[ubuntu-cloud] [ec2] RFC: server-lucid-ec2-config: user-data configuration file

Eric Hammond esh at ubuntu.com
Tue Jan 5 18:09:10 GMT 2010


You make a good point.  I wasn't keeping track of whether these updates
were from -security.  In my proposed samples of how to use the
date-fixed apt mirrors in http://run.alestic.com/apt/rightscale the
-security line pointed directly from ubuntu.com and not the alternative
mirror.  I don't know if companies who need this would use it that way
or not.

Even so, isn't the default for Ubuntu to not automatically apply the
security updates without user intervention?  It seems like it would be
nice to allow users the option to operate under this policy even if it
isn't the default on EC2 and even if Canonical is not the one providing
the option with the date-fixed apt mirror.

For the record, I am personally very comfortable applying Ubuntu updates
without much scrutiny.  This is one of the main reasons I switched to
Ubuntu after regularly running into issues applying updates with
alternative distros.

I feel like we're getting a little off topic, too.  I was presenting a
few sample use cases on why automatic apt-get upgrade from Canonical's
EC2 apt mirrors on first boot can cause problems for users who want to
specify their own apt mirrors in user-data scripts.

Even if we don't completely agree on every one of the use cases or think
that Canonical might be able to improve their mirrors to reduce the
frequency users desire an alternative, it sounds like the proposed
solution was acceptable and we can move forward for now.

Did anybody submit any comments on the rest of the user-data
configuration file RFC?

Eric Hammond

Soren Hansen wrote:
> On Tue, Jan 05, 2010 at 03:11:50AM -0800, Eric Hammond wrote:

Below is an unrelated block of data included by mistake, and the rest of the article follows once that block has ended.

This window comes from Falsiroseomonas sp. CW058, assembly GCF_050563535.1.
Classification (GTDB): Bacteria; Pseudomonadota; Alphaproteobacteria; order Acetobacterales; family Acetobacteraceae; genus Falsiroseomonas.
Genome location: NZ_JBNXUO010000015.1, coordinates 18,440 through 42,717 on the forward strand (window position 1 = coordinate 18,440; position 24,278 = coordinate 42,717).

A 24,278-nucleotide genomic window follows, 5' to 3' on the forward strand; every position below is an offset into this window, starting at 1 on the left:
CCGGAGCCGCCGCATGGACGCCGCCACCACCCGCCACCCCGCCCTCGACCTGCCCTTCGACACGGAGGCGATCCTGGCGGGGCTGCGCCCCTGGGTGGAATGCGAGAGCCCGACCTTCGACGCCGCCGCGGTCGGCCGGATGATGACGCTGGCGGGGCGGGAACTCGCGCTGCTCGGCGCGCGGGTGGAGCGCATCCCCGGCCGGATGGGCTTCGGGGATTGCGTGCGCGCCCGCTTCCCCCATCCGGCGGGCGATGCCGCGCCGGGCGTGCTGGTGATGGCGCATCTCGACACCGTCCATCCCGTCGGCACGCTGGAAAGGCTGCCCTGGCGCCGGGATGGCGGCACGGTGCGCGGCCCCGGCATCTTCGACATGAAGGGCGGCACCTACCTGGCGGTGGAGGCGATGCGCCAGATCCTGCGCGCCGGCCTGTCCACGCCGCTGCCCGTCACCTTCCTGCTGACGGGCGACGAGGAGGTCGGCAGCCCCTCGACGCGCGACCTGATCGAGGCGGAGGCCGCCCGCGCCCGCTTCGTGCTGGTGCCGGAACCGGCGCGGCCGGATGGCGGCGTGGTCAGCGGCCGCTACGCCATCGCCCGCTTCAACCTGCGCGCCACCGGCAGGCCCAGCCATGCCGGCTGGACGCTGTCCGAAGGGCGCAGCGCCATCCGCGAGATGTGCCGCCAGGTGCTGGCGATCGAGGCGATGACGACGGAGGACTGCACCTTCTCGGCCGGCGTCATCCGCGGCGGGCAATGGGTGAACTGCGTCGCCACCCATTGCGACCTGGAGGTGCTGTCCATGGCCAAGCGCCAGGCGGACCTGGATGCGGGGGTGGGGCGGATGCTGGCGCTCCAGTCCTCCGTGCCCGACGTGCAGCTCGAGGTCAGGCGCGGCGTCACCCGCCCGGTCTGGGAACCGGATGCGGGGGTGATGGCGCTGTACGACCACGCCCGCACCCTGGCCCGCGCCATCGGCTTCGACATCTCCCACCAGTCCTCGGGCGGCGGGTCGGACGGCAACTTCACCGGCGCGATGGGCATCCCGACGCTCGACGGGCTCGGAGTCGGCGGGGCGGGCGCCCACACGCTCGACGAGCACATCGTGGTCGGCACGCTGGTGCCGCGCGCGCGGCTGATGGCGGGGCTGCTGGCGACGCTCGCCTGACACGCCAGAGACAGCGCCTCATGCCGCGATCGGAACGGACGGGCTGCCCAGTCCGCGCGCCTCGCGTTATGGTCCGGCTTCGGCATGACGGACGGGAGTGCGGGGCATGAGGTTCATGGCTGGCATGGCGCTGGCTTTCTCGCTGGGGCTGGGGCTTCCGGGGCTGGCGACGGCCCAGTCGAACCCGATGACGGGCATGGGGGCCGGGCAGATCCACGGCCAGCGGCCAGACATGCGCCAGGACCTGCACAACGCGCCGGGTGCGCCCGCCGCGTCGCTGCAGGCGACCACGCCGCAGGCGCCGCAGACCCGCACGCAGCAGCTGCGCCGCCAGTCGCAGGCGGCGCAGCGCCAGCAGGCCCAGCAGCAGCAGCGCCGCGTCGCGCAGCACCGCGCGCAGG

>> We choose when to update our running systems, often after testing in
>> development and QA environments.  However, if systems are being fired
>> up automatically by Amazon's Auto Scaling or Spot Instances and those
>> instances upgrade themselves on boot, then package upgrades are forced
>> on you whether or not you have tested, unless you choose to use a
>> date-fixed apt mirror like RightScale offers.
> If Ubuntu were ever to offer date-fixed repositories, I would personally
> consider that having declared complete bankruptcy on our SRU and
> security update policies and procedures. If we don't even trust our own
> process for these updates, and acknowledge the need for date-fixed
> repositories, we've lost. If we discover shortcomings in these
> processes, we need to fix them, not offer ways to circumvent them.
> Furthermore, even the smallest delays in applying security updates means
> a window of opportunity for an attacker. I consider it a critical
> feature for Ubuntu that our users should feel comfortable applying our
> security updates without much scrutiny.

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